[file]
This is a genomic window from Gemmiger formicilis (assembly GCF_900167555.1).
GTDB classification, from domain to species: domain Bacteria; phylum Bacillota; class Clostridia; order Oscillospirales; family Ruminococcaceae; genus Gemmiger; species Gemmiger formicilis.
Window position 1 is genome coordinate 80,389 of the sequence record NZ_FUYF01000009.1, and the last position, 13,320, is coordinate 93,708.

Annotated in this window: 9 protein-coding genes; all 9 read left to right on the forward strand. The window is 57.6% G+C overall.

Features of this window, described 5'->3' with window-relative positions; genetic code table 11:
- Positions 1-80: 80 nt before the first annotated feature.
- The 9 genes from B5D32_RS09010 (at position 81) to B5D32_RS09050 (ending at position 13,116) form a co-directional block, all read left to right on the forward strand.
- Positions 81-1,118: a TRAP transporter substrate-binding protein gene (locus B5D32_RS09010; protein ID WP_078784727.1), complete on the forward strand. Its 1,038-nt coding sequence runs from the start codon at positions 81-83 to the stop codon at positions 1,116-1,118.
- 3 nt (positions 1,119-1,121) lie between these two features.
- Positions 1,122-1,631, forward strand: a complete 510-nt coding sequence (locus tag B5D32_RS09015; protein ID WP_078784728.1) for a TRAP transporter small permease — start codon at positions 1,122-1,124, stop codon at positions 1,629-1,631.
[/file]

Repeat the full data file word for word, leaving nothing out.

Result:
This is a genomic window from Gemmiger formicilis (assembly GCF_900167555.1).
GTDB classification, from domain to species: domain Bacteria; phylum Bacillota; class Clostridia; order Oscillospirales; family Ruminococcaceae; genus Gemmiger; species Gemmiger formicilis.
Window position 1 is genome coordinate 80,389 of the sequence record NZ_FUYF01000009.1, and the last position, 13,320, is coordinate 93,708.

Annotated in this window: 9 protein-coding genes; all 9 read left to right on the forward strand. The window is 57.6% G+C overall.

Features of this window, described 5'->3' with window-relative positions; genetic code table 11:
- Positions 1-80: 80 nt before the first annotated feature.
- The 9 genes from B5D32_RS09010 (at position 81) to B5D32_RS09050 (ending at position 13,116) form a co-directional block, all read left to right on the forward strand.
- Positions 81-1,118: a TRAP transporter substrate-binding protein gene (locus B5D32_RS09010; protein ID WP_078784727.1), complete on the forward strand. Its 1,038-nt coding sequence runs from the start codon at positions 81-83 to the stop codon at positions 1,116-1,118.
- 3 nt (positions 1,119-1,121) lie between these two features.
- Positions 1,122-1,631, forward strand: a complete 510-nt coding sequence (locus tag B5D32_RS09015; protein ID WP_078784728.1) for a TRAP transporter small permease — start codon at positions 1,122-1,124, stop codon at positions 1,629-1,631.